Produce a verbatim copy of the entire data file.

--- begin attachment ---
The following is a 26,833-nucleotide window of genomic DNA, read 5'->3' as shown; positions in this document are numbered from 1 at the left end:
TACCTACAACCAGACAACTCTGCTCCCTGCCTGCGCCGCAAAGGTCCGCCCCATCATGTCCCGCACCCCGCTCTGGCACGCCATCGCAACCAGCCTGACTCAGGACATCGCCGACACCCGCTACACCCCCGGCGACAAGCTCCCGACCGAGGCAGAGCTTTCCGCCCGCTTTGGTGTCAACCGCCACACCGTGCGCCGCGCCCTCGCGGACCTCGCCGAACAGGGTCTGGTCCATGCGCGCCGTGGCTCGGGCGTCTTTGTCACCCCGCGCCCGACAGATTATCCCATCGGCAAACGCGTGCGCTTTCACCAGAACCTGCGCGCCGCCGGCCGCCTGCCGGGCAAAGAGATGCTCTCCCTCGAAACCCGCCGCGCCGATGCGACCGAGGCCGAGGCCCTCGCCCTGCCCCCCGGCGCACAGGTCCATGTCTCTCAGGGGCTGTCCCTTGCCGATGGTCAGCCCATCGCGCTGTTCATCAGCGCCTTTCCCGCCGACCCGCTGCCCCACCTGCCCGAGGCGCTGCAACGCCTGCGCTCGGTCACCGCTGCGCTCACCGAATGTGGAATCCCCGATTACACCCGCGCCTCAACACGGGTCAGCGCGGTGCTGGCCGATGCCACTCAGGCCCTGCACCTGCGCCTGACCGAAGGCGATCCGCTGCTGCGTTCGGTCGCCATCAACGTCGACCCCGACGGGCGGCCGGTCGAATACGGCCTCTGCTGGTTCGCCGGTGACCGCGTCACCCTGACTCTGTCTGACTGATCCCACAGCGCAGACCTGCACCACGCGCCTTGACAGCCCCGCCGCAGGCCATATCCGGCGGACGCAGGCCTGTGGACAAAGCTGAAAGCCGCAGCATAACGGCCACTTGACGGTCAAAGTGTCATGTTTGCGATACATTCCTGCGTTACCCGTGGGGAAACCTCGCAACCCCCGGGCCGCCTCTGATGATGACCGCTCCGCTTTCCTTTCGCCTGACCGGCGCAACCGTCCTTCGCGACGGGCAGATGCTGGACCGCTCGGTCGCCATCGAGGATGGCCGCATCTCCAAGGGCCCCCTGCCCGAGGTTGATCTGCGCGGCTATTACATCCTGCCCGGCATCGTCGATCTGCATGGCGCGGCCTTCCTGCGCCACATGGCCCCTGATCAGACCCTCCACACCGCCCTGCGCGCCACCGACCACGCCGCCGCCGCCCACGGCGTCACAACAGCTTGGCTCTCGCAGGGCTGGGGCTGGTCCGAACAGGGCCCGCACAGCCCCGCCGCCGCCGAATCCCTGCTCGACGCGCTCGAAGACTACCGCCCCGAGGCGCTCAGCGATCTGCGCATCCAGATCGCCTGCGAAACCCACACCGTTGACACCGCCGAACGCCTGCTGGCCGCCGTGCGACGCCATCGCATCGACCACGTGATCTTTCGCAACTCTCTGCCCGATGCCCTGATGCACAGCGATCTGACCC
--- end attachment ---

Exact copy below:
The following is a 26,833-nucleotide window of genomic DNA, read 5'->3' as shown; positions in this document are numbered from 1 at the left end:
TACCTACAACCAGACAACTCTGCTCCCTGCCTGCGCCGCAAAGGTCCGCCCCATCATGTCCCGCACCCCGCTCTGGCACGCCATCGCAACCAGCCTGACTCAGGACATCGCCGACACCCGCTACACCCCCGGCGACAAGCTCCCGACCGAGGCAGAGCTTTCCGCCCGCTTTGGTGTCAACCGCCACACCGTGCGCCGCGCCCTCGCGGACCTCGCCGAACAGGGTCTGGTCCATGCGCGCCGTGGCTCGGGCGTCTTTGTCACCCCGCGCCCGACAGATTATCCCATCGGCAAACGCGTGCGCTTTCACCAGAACCTGCGCGCCGCCGGCCGCCTGCCGGGCAAAGAGATGCTCTCCCTCGAAACCCGCCGCGCCGATGCGACCGAGGCCGAGGCCCTCGCCCTGCCCCCCGGCGCACAGGTCCATGTCTCTCAGGGGCTGTCCCTTGCCGATGGTCAGCCCATCGCGCTGTTCATCAGCGCCTTTCCCGCCGACCCGCTGCCCCACCTGCCCGAGGCGCTGCAACGCCTGCGCTCGGTCACCGCTGCGCTCACCGAATGTGGAATCCCCGATTACACCCGCGCCTCAACACGGGTCAGCGCGGTGCTGGCCGATGCCACTCAGGCCCTGCACCTGCGCCTGACCGAAGGCGATCCGCTGCTGCGTTCGGTCGCCATCAACGTCGACCCCGACGGGCGGCCGGTCGAATACGGCCTCTGCTGGTTCGCCGGTGACCGCGTCACCCTGACTCTGTCTGACTGATCCCACAGCGCAGACCTGCACCACGCGCCTTGACAGCCCCGCCGCAGGCCATATCCGGCGGACGCAGGCCTGTGGACAAAGCTGAAAGCCGCAGCATAACGGCCACTTGACGGTCAAAGTGTCATGTTTGCGATACATTCCTGCGTTACCCGTGGGGAAACCTCGCAACCCCCGGGCCGCCTCTGATGATGACCGCTCCGCTTTCCTTTCGCCTGACCGGCGCAACCGTCCTTCGCGACGGGCAGATGCTGGACCGCTCGGTCGCCATCGAGGATGGCCGCATCTCCAAGGGCCCCCTGCCCGAGGTTGATCTGCGCGGCTATTACATCCTGCCCGGCATCGTCGATCTGCATGGCGCGGCCTTCCTGCGCCACATGGCCCCTGATCAGACCCTCCACACCGCCCTGCGCGCCACCGACCACGCCGCCGCCGCCCACGGCGTCACAACAGCTTGGCTCTCGCAGGGCTGGGGCTGGTCCGAACAGGGCCCGCACAGCCCCGCCGCCGCCGAATCCCTGCTCGACGCGCTCGAAGACTACCGCCCCGAGGCGCTCAGCGATCTGCGCATCCAGATCGCCTGCGAAACCCACACCGTTGACACCGCCGAACGCCTGCTGGCCGCCGTGCGACGCCATCGCATCGACCACGTGATCTTTCGCAACTCTCTGCCCGATGCCCTGATGCACAGCGATCTGACCC